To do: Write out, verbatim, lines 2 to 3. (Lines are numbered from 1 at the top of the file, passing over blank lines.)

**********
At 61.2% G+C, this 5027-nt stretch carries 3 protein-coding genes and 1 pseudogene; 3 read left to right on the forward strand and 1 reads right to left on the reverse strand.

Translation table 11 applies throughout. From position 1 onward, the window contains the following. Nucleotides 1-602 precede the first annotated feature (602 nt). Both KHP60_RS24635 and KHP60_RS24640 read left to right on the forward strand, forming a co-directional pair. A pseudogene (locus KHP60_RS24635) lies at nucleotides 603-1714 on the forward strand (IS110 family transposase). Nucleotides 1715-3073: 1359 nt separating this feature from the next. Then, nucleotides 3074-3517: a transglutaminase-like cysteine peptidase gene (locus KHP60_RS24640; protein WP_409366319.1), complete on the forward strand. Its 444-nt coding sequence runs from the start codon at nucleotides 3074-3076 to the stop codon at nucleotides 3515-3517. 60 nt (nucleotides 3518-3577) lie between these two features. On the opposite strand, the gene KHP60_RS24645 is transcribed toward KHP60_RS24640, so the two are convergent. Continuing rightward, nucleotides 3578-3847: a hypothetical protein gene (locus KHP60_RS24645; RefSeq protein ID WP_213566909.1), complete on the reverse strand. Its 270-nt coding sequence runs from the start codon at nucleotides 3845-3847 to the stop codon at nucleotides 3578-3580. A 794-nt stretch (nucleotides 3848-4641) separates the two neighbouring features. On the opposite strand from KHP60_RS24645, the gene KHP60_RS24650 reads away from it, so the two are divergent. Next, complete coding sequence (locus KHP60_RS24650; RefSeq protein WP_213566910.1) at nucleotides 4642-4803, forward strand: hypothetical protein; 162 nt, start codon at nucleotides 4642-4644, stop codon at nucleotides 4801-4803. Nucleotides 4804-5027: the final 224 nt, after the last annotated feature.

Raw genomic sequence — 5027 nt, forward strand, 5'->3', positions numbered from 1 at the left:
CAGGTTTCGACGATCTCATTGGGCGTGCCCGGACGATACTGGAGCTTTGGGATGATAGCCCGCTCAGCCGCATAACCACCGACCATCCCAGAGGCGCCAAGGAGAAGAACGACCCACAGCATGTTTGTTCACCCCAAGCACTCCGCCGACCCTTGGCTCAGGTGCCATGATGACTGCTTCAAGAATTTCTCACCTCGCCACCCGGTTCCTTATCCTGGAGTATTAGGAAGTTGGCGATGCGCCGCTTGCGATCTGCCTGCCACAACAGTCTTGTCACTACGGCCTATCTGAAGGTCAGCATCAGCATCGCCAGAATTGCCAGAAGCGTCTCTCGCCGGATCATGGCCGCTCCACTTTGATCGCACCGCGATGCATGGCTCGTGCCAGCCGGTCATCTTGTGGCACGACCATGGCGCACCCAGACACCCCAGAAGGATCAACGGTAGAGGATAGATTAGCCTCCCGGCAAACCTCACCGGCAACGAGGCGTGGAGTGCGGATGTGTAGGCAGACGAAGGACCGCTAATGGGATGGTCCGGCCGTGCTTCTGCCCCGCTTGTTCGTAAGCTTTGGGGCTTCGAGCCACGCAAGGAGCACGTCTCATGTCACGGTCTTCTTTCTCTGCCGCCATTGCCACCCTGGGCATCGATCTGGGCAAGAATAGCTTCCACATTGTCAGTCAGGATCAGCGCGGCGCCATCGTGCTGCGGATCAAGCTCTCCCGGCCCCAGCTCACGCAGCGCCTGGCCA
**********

Translation table 11 applies throughout. From position 1 onward, the window contains the following. Nucleotides 1-602 precede the first annotated feature (602 nt). Both KHP60_RS24635 and KHP60_RS24640 read left to right on the forward strand, forming a co-directional pair. A pseudogene (locus KHP60_RS24635) lies at nucleotides 603-1714 on the forward strand (IS110 family transposase). Nucleotides 1715-3073: 1359 nt separating this feature from the next. Then, nucleotides 3074-3517: a transglutaminase-like cysteine peptidase gene (locus KHP60_RS24640; protein WP_409366319.1), complete on the forward strand. Its 444-nt coding sequence runs from the start codon at nucleotides 3074-3076 to the stop codon at nucleotides 3515-3517. 60 nt (nucleotides 3518-3577) lie between these two features. On the opposite strand, the gene KHP60_RS24645 is transcribed toward KHP60_RS24640, so the two are convergent. Continuing rightward, nucleotides 3578-3847: a hypothetical protein gene (locus KHP60_RS24645; RefSeq protein ID WP_213566909.1), complete on the reverse strand. Its 270-nt coding sequence runs from the start codon at nucleotides 3845-3847 to the stop codon at nucleotides 3578-3580. A 794-nt stretch (nucleotides 3848-4641) separates the two neighbouring features. On the opposite strand from KHP60_RS24645, the gene KHP60_RS24650 reads away from it, so the two are divergent. Next, complete coding sequence (locus KHP60_RS24650; RefSeq protein WP_213566910.1) at nucleotides 4642-4803, forward strand: hypothetical protein; 162 nt, start codon at nucleotides 4642-4644, stop codon at nucleotides 4801-4803. Nucleotides 4804-5027: the final 224 nt, after the last annotated feature.

Raw genomic sequence — 5027 nt, forward strand, 5'->3', positions numbered from 1 at the left: